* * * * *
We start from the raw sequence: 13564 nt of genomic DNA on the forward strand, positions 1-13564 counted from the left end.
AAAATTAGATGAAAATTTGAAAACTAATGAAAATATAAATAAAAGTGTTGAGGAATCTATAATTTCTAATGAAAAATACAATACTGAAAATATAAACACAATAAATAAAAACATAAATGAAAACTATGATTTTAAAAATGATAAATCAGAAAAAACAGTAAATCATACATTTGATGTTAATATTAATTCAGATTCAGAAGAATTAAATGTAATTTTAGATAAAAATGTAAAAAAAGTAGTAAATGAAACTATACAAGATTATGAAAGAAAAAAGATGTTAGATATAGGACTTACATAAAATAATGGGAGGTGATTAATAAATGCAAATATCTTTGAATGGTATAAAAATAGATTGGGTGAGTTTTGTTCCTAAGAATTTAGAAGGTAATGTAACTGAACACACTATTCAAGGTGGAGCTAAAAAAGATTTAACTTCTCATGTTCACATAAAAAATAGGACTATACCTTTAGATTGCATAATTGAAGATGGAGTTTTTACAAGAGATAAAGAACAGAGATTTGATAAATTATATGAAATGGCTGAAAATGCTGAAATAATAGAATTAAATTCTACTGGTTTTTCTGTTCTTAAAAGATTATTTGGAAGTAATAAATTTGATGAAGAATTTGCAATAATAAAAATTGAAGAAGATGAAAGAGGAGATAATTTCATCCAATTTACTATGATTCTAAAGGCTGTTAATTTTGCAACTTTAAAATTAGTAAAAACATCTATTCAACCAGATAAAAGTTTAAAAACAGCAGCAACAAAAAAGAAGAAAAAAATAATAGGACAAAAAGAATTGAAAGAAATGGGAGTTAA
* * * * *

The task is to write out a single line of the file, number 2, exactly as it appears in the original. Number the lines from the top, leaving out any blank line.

AAAATTAGATGAAAATTTGAAAACTAATGAAAATATAAATAAAAGTGTTGAGGAATCTATAATTTCTAATGAAAAATACAATACTGAAAATATAAACACAATAAATAAAAACATAAATGAAAACTATGATTTTAAAAATGATAAATCAGAAAAAACAGTAAATCATACATTTGATGTTAATATTAATTCAGATTCAGAAGAATTAAATGTAATTTTAGATAAAAATGTAAAAAAAGTAGTAAATGAAACTATACAAGATTATGAAAGAAAAAAGATGTTAGATATAGGACTTACATAAAATAATGGGAGGTGATTAATAAATGCAAATATCTTTGAATGGTATAAAAATAGATTGGGTGAGTTTTGTTCCTAAGAATTTAGAAGGTAATGTAACTGAACACACTATTCAAGGTGGAGCTAAAAAAGATTTAACTTCTCATGTTCACATAAAAAATAGGACTATACCTTTAGATTGCATAATTGAAGATGGAGTTTTTACAAGAGATAAAGAACAGAGATTTGATAAATTATATGAAATGGCTGAAAATGCTGAAATAATAGAATTAAATTCTACTGGTTTTTCTGTTCTTAAAAGATTATTTGGAAGTAATAAATTTGATGAAGAATTTGCAATAATAAAAATTGAAGAAGATGAAAGAGGAGATAATTTCATCCAATTTACTATGATTCTAAAGGCTGTTAATTTTGCAACTTTAAAATTAGTAAAAACATCTATTCAACCAGATAAAAGTTTAAAAACAGCAGCAACAAAAAAGAAGAAAAAAATAATAGGACAAAAAGAATTGAAAGAAATGGGAGTTAA